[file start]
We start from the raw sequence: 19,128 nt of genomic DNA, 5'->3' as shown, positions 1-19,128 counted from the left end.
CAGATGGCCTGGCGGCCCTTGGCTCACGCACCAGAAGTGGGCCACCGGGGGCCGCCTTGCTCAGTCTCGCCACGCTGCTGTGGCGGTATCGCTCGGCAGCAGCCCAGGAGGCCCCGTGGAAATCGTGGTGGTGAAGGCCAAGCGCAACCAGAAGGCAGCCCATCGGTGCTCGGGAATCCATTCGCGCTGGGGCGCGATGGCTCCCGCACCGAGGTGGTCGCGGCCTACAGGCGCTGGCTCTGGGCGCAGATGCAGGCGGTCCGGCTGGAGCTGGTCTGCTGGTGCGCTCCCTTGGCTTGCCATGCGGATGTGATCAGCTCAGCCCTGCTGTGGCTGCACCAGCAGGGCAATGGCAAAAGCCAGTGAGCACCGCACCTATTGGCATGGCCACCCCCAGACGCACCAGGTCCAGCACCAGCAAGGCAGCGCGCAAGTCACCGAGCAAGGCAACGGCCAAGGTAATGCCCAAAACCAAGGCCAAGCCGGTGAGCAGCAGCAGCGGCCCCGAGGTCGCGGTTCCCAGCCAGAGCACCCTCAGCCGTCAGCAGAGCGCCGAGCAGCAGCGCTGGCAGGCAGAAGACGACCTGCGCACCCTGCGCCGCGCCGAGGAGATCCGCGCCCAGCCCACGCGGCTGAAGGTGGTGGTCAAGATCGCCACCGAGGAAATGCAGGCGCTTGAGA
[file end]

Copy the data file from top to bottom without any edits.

We start from the raw sequence: 19,128 nt of genomic DNA, 5'->3' as shown, positions 1-19,128 counted from the left end.
CAGATGGCCTGGCGGCCCTTGGCTCACGCACCAGAAGTGGGCCACCGGGGGCCGCCTTGCTCAGTCTCGCCACGCTGCTGTGGCGGTATCGCTCGGCAGCAGCCCAGGAGGCCCCGTGGAAATCGTGGTGGTGAAGGCCAAGCGCAACCAGAAGGCAGCCCATCGGTGCTCGGGAATCCATTCGCGCTGGGGCGCGATGGCTCCCGCACCGAGGTGGTCGCGGCCTACAGGCGCTGGCTCTGGGCGCAGATGCAGGCGGTCCGGCTGGAGCTGGTCTGCTGGTGCGCTCCCTTGGCTTGCCATGCGGATGTGATCAGCTCAGCCCTGCTGTGGCTGCACCAGCAGGGCAATGGCAAAAGCCAGTGAGCACCGCACCTATTGGCATGGCCACCCCCAGACGCACCAGGTCCAGCACCAGCAAGGCAGCGCGCAAGTCACCGAGCAAGGCAACGGCCAAGGTAATGCCCAAAACCAAGGCCAAGCCGGTGAGCAGCAGCAGCGGCCCCGAGGTCGCGGTTCCCAGCCAGAGCACCCTCAGCCGTCAGCAGAGCGCCGAGCAGCAGCGCTGGCAGGCAGAAGACGACCTGCGCACCCTGCGCCGCGCCGAGGAGATCCGCGCCCAGCCCACGCGGCTGAAGGTGGTGGTCAAGATCGCCACCGAGGAAATGCAGGCGCTTGAGA